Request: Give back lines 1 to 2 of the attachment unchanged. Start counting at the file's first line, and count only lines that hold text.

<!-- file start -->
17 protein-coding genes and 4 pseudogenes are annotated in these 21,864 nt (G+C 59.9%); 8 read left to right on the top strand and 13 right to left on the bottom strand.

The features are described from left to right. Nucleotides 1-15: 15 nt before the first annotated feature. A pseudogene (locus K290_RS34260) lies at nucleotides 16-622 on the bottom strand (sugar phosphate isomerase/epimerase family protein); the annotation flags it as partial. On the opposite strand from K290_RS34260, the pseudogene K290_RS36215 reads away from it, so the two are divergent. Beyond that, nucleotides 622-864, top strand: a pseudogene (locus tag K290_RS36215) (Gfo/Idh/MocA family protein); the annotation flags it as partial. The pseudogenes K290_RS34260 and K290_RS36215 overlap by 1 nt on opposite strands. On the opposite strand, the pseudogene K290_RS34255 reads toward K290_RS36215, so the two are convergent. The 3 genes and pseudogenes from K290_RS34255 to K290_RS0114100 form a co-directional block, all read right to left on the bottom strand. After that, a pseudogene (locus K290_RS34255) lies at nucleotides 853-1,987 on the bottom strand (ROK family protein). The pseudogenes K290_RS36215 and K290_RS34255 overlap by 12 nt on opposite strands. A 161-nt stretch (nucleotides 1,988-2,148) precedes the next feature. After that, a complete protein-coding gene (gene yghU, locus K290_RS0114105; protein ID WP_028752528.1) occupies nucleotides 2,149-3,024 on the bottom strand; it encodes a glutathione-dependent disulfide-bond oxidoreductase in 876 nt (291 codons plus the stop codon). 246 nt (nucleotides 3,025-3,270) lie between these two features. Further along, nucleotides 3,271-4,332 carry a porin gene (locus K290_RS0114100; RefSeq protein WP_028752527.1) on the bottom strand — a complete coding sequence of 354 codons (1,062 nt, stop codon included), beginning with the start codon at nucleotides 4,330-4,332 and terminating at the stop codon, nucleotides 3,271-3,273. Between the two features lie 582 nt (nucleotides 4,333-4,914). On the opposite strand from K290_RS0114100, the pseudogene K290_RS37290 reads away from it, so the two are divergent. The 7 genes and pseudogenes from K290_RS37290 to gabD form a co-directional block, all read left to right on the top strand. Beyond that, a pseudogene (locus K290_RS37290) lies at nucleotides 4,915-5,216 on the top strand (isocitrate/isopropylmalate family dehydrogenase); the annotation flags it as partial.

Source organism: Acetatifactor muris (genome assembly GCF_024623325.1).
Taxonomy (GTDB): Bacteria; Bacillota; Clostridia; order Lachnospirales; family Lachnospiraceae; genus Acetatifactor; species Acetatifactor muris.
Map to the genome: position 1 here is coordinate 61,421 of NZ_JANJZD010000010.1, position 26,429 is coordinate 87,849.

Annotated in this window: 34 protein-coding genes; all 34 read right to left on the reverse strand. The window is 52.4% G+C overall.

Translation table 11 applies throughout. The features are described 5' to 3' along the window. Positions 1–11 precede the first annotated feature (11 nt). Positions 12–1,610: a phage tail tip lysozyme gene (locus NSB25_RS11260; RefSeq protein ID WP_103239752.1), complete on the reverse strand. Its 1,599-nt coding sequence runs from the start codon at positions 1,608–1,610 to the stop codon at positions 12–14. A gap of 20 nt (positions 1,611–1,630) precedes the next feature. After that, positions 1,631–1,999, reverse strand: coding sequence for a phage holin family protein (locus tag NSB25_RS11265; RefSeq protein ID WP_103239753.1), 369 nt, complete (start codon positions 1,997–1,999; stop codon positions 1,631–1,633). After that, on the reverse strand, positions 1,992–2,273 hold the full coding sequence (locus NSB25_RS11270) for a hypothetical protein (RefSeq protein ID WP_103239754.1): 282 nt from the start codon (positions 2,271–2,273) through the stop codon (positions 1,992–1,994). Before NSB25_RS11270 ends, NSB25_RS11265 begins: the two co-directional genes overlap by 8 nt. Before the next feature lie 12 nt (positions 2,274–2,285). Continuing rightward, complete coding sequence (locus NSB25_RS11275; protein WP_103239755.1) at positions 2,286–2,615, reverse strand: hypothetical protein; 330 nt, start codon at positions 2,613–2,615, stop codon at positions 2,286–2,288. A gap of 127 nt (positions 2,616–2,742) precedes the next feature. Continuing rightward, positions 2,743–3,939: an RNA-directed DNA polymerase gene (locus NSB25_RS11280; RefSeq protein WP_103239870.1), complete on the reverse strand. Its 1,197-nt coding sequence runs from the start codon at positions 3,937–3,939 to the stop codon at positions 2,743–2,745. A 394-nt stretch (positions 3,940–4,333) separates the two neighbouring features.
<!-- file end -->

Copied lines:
17 protein-coding genes and 4 pseudogenes are annotated in these 21,864 nt (G+C 59.9%); 8 read left to right on the top strand and 13 right to left on the bottom strand.

The features are described from left to right. Nucleotides 1-15: 15 nt before the first annotated feature. A pseudogene (locus K290_RS34260) lies at nucleotides 16-622 on the bottom strand (sugar phosphate isomerase/epimerase family protein); the annotation flags it as partial. On the opposite strand from K290_RS34260, the pseudogene K290_RS36215 reads away from it, so the two are divergent. Beyond that, nucleotides 622-864, top strand: a pseudogene (locus tag K290_RS36215) (Gfo/Idh/MocA family protein); the annotation flags it as partial. The pseudogenes K290_RS34260 and K290_RS36215 overlap by 1 nt on opposite strands. On the opposite strand, the pseudogene K290_RS34255 reads toward K290_RS36215, so the two are convergent. The 3 genes and pseudogenes from K290_RS34255 to K290_RS0114100 form a co-directional block, all read right to left on the bottom strand. After that, a pseudogene (locus K290_RS34255) lies at nucleotides 853-1,987 on the bottom strand (ROK family protein). The pseudogenes K290_RS36215 and K290_RS34255 overlap by 12 nt on opposite strands. A 161-nt stretch (nucleotides 1,988-2,148) precedes the next feature. After that, a complete protein-coding gene (gene yghU, locus K290_RS0114105; protein ID WP_028752528.1) occupies nucleotides 2,149-3,024 on the bottom strand; it encodes a glutathione-dependent disulfide-bond oxidoreductase in 876 nt (291 codons plus the stop codon). 246 nt (nucleotides 3,025-3,270) lie between these two features. Further along, nucleotides 3,271-4,332 carry a porin gene (locus K290_RS0114100; RefSeq protein WP_028752527.1) on the bottom strand — a complete coding sequence of 354 codons (1,062 nt, stop codon included), beginning with the start codon at nucleotides 4,330-4,332 and terminating at the stop codon, nucleotides 3,271-3,273. Between the two features lie 582 nt (nucleotides 4,333-4,914). On the opposite strand from K290_RS0114100, the pseudogene K290_RS37290 reads away from it, so the two are divergent. The 7 genes and pseudogenes from K290_RS37290 to gabD form a co-directional block, all read left to right on the top strand. Beyond that, a pseudogene (locus K290_RS37290) lies at nucleotides 4,915-5,216 on the top strand (isocitrate/isopropylmalate family dehydrogenase); the annotation flags it as partial.